First step – let’s poach that chicken! I used chicken thighs and breasts, but you can use one or the other if you prefer. Just make sure that the chicken is bone in, which will result in the most flavorful chicken.
A few cloves of fragrant star anise (do NOT leave this out – it lends an unmistakably Chinese taste to the chicken),
1 quartered onion, a few smashed cloves of garlic, and the (cleaned) stems of cilantro, whose leaves you will use later.
Just set this pot to boil for at least 30 minutes, though an hour is better – the flavors will just intensify as it boils. When you are ready, just plop the chicken in and turn the heat down until the broth is just simmering, NOT boiling. This will ensure that the chicken cooks slowly and evenly. Poaching results in incredibly juicy and tender chicken, and boiling often renders it too tough.
It is done when the juices run clear when pierced with the fork – probably not more than 20 minutes, if you have a great stove, longer if you have a worse one (oh, New York kitchens…we all hate you). Strain the soup so all you have is the broth. You can toss the veggies, but SAVE THE BROTH! You will use it momentarily!
Set the chicken aside to cool momentarily while you make the dressing:
You want to use whatever citrus you have lying around, but you at least need a lime. Lime has a certain acidity that really brings this salad to life. Use oranges, tangerines, clementines for the rest of the juice, but you need at least one lime. We used tangelos – they are sweet like tangerines but as big as oranges and with less seeds.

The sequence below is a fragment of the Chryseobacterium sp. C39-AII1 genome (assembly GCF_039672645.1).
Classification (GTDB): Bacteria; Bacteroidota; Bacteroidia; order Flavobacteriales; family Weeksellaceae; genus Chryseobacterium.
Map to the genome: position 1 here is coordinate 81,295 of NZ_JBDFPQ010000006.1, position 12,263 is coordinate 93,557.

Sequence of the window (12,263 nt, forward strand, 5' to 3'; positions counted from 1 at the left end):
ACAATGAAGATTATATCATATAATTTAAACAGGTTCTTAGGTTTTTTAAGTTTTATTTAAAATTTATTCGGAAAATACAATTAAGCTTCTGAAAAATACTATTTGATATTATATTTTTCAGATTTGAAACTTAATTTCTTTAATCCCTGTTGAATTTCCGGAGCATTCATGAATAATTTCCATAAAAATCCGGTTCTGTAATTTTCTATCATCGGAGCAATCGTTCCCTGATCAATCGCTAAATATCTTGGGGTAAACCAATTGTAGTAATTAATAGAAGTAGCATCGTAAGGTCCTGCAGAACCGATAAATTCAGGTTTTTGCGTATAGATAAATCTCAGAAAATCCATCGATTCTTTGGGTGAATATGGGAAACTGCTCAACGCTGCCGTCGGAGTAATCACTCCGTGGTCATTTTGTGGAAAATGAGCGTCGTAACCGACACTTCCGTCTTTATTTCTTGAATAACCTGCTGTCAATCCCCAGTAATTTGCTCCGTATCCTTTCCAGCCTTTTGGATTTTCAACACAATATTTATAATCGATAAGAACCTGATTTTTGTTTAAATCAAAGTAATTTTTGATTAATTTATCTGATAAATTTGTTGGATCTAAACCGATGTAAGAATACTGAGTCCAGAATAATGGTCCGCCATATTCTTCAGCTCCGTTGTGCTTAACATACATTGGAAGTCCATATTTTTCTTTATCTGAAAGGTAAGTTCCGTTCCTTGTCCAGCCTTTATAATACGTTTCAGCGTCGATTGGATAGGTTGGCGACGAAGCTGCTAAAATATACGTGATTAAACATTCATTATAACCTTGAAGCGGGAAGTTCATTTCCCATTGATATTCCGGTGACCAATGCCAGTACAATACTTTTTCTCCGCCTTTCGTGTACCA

So yes…you will need 2 cups total of citrus juice.
Add to that about 1/2 a cup of rice wine vinegar,
1 cup of sesame oil (not the hot kind, this time…the heat comes later),
about a tablespoon of ponzu flavored soy sauce (it’s worth it to buy this citrus flavored soy if you haven’t yet. It will absolutely CHANGE YOUR LIFE),
and about 3 Tbls. of Hoisin sauce. This is a sweet, thick Chinese condiment that is the equivalent of Chinese BBQ sauce. I have yet to meet anyone who doesn’t become an instant fan of it. Whisk the dressing until smooth, then take the skin off the cooled chicken and shred it off the bone.
Let the chicken absorb the marinade – while it is warm or room temperature, the meat will absorb the most flavor.
Now, take your package of rice noodles. These are the things that pad thai are made out of, and though you could use cappellini or bean thread noodles, these have the nicest, springy texture. You could even use fried wontons if you want, but, what the heck…I love a noodle!
Here is where the broth comes into play. Boil the noodles until al dente, and they will absorb all the deep, salty, fragrant flavors of the broth.
Then drain ’em and then you can throw the broth if you want (but I never would! That makes for some great eating!!)
I know it’s been awhile, but lunch is almost ready!
Now you just cut up a couple of bell peppers. Any color will do, just be sure that you get a pepper that is shiny, smells fresh and a bit fruity and is firm with no wrinkles.
Lop of the top and bottom,
cut off the walls of the pepper, and slice them into thin strips. Be sure to only get the colored parts of the pepper, none of the white membrane.
And then just prepare the other veggies and herbs. We used cukes, scallions, peppers, cilantro, bean sprouts and pea shoots. Use whatever you want, but these are the best ones. Trust me.
My blog, my rules.